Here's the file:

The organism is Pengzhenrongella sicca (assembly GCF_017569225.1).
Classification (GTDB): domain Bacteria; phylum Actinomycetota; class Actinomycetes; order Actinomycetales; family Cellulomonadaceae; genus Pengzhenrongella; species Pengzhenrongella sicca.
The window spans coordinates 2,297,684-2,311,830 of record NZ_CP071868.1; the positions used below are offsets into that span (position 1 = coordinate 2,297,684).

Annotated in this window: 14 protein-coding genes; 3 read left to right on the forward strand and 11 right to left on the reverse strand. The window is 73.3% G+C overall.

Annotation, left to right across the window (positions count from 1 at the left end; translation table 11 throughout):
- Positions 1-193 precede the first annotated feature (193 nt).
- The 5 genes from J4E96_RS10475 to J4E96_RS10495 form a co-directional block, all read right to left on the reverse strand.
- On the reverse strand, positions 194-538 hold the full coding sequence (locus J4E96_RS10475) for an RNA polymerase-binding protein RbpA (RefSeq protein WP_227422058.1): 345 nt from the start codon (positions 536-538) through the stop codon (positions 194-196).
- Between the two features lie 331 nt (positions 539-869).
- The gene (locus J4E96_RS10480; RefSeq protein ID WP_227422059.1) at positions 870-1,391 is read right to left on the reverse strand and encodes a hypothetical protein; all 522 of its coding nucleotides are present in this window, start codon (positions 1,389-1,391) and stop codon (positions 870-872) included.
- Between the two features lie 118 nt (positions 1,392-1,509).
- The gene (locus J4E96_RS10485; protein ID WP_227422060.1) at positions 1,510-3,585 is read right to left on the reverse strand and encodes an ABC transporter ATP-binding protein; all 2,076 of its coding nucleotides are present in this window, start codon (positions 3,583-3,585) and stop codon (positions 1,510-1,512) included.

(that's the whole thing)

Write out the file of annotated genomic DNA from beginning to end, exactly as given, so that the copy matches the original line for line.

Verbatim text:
The organism is Pengzhenrongella sicca (assembly GCF_017569225.1).
Classification (GTDB): domain Bacteria; phylum Actinomycetota; class Actinomycetes; order Actinomycetales; family Cellulomonadaceae; genus Pengzhenrongella; species Pengzhenrongella sicca.
The window spans coordinates 2,297,684-2,311,830 of record NZ_CP071868.1; the positions used below are offsets into that span (position 1 = coordinate 2,297,684).

Annotated in this window: 14 protein-coding genes; 3 read left to right on the forward strand and 11 right to left on the reverse strand. The window is 73.3% G+C overall.

Annotation, left to right across the window (positions count from 1 at the left end; translation table 11 throughout):
- Positions 1-193 precede the first annotated feature (193 nt).
- The 5 genes from J4E96_RS10475 to J4E96_RS10495 form a co-directional block, all read right to left on the reverse strand.
- On the reverse strand, positions 194-538 hold the full coding sequence (locus J4E96_RS10475) for an RNA polymerase-binding protein RbpA (RefSeq protein WP_227422058.1): 345 nt from the start codon (positions 536-538) through the stop codon (positions 194-196).
- Between the two features lie 331 nt (positions 539-869).
- The gene (locus J4E96_RS10480; RefSeq protein ID WP_227422059.1) at positions 870-1,391 is read right to left on the reverse strand and encodes a hypothetical protein; all 522 of its coding nucleotides are present in this window, start codon (positions 1,389-1,391) and stop codon (positions 870-872) included.
- Between the two features lie 118 nt (positions 1,392-1,509).
- The gene (locus J4E96_RS10485; protein ID WP_227422060.1) at positions 1,510-3,585 is read right to left on the reverse strand and encodes an ABC transporter ATP-binding protein; all 2,076 of its coding nucleotides are present in this window, start codon (positions 3,583-3,585) and stop codon (positions 1,510-1,512) included.